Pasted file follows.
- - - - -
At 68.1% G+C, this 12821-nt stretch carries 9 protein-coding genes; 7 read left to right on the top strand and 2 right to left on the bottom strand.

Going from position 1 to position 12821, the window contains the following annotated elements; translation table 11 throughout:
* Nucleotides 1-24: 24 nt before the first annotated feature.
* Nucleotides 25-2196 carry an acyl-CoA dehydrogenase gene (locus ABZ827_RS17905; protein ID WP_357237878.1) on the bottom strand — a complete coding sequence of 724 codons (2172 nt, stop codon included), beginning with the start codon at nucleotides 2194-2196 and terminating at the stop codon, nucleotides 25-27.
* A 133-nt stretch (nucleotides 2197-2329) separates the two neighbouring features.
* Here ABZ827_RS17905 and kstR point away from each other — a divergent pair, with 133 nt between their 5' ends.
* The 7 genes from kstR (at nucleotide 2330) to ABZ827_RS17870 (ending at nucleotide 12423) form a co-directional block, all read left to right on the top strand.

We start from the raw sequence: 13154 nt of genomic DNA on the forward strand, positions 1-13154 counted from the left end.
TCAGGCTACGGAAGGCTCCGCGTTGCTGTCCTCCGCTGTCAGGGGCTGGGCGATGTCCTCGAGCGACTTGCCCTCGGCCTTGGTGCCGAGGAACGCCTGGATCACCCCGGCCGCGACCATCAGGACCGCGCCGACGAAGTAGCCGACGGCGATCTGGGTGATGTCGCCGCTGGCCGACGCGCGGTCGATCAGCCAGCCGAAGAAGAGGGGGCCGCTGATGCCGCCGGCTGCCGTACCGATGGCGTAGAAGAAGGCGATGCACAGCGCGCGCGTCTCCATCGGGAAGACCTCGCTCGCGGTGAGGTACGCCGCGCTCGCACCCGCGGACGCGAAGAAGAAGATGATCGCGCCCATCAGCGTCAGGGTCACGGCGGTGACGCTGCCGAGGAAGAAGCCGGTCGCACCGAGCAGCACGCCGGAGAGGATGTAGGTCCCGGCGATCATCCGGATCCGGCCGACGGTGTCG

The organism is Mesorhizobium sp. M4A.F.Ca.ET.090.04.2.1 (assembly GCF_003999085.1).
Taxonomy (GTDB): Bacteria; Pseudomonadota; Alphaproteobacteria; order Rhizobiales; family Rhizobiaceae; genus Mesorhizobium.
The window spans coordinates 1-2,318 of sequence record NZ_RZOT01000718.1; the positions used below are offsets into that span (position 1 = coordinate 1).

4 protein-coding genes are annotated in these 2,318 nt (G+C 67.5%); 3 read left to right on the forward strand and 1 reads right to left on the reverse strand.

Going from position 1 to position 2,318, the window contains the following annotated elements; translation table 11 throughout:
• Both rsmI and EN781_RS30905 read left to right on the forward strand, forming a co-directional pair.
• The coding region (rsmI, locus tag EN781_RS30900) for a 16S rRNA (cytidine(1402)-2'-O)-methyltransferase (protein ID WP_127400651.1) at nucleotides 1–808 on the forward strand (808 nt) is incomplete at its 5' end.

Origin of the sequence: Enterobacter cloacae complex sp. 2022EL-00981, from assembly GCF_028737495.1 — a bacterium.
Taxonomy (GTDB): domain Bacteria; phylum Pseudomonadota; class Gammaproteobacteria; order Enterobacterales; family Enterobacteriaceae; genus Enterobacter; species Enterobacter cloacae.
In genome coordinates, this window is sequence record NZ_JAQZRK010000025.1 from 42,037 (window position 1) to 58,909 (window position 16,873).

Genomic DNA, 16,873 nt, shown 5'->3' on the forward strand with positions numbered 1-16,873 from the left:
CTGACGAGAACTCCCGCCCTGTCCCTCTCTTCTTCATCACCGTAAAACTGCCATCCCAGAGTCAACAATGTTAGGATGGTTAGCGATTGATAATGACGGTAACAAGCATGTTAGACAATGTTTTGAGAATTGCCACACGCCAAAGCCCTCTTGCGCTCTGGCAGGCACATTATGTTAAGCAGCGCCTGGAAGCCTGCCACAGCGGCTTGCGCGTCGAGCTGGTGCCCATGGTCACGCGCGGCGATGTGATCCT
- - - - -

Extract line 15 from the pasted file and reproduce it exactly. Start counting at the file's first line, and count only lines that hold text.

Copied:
• Both rsmI and EN781_RS30905 read left to right on the forward strand, forming a co-directional pair.